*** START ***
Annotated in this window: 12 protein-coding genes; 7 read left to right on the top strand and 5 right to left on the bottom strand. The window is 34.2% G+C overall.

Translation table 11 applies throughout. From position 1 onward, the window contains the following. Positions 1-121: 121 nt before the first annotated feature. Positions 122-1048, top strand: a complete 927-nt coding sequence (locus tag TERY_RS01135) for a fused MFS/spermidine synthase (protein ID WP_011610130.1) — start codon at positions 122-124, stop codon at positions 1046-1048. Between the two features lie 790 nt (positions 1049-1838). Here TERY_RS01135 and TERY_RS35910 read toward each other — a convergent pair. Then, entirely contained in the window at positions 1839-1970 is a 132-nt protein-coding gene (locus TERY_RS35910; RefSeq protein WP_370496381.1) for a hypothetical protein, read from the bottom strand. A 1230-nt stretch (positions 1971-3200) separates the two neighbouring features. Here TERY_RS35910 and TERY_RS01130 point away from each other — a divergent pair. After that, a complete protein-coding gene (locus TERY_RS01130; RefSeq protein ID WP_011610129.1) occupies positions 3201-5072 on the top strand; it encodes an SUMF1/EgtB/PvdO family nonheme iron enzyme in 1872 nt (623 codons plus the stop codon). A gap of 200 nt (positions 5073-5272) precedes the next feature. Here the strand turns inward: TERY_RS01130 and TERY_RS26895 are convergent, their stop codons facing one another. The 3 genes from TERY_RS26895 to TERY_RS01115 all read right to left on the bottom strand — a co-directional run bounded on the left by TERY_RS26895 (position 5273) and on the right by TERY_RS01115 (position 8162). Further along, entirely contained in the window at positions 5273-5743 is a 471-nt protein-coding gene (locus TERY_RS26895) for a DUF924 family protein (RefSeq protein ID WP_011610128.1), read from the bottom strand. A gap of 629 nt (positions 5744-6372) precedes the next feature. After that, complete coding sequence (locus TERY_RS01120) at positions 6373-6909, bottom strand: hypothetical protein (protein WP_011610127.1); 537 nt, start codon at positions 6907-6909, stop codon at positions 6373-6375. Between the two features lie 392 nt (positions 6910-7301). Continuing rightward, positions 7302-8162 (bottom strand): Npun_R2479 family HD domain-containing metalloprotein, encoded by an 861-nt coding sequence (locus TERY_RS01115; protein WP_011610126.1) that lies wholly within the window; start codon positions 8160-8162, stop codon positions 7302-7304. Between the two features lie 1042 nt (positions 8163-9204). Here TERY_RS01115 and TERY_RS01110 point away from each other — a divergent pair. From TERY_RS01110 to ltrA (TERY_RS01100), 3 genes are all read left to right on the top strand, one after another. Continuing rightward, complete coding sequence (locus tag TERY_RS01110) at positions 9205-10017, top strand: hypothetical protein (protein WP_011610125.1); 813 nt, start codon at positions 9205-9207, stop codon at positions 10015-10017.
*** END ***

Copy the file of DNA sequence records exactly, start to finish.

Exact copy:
Annotated in this window: 12 protein-coding genes; 7 read left to right on the top strand and 5 right to left on the bottom strand. The window is 34.2% G+C overall.

Translation table 11 applies throughout. From position 1 onward, the window contains the following. Positions 1-121: 121 nt before the first annotated feature. Positions 122-1048, top strand: a complete 927-nt coding sequence (locus tag TERY_RS01135) for a fused MFS/spermidine synthase (protein ID WP_011610130.1) — start codon at positions 122-124, stop codon at positions 1046-1048. Between the two features lie 790 nt (positions 1049-1838). Here TERY_RS01135 and TERY_RS35910 read toward each other — a convergent pair. Then, entirely contained in the window at positions 1839-1970 is a 132-nt protein-coding gene (locus TERY_RS35910; RefSeq protein WP_370496381.1) for a hypothetical protein, read from the bottom strand. A 1230-nt stretch (positions 1971-3200) separates the two neighbouring features. Here TERY_RS35910 and TERY_RS01130 point away from each other — a divergent pair. After that, a complete protein-coding gene (locus TERY_RS01130; RefSeq protein ID WP_011610129.1) occupies positions 3201-5072 on the top strand; it encodes an SUMF1/EgtB/PvdO family nonheme iron enzyme in 1872 nt (623 codons plus the stop codon). A gap of 200 nt (positions 5073-5272) precedes the next feature. Here the strand turns inward: TERY_RS01130 and TERY_RS26895 are convergent, their stop codons facing one another. The 3 genes from TERY_RS26895 to TERY_RS01115 all read right to left on the bottom strand — a co-directional run bounded on the left by TERY_RS26895 (position 5273) and on the right by TERY_RS01115 (position 8162). Further along, entirely contained in the window at positions 5273-5743 is a 471-nt protein-coding gene (locus TERY_RS26895) for a DUF924 family protein (RefSeq protein ID WP_011610128.1), read from the bottom strand. A gap of 629 nt (positions 5744-6372) precedes the next feature. After that, complete coding sequence (locus TERY_RS01120) at positions 6373-6909, bottom strand: hypothetical protein (protein WP_011610127.1); 537 nt, start codon at positions 6907-6909, stop codon at positions 6373-6375. Between the two features lie 392 nt (positions 6910-7301). Continuing rightward, positions 7302-8162 (bottom strand): Npun_R2479 family HD domain-containing metalloprotein, encoded by an 861-nt coding sequence (locus TERY_RS01115; protein WP_011610126.1) that lies wholly within the window; start codon positions 8160-8162, stop codon positions 7302-7304. Between the two features lie 1042 nt (positions 8163-9204). Here TERY_RS01115 and TERY_RS01110 point away from each other — a divergent pair. From TERY_RS01110 to ltrA (TERY_RS01100), 3 genes are all read left to right on the top strand, one after another. Continuing rightward, complete coding sequence (locus tag TERY_RS01110) at positions 9205-10017, top strand: hypothetical protein (protein WP_011610125.1); 813 nt, start codon at positions 9205-9207, stop codon at positions 10015-10017.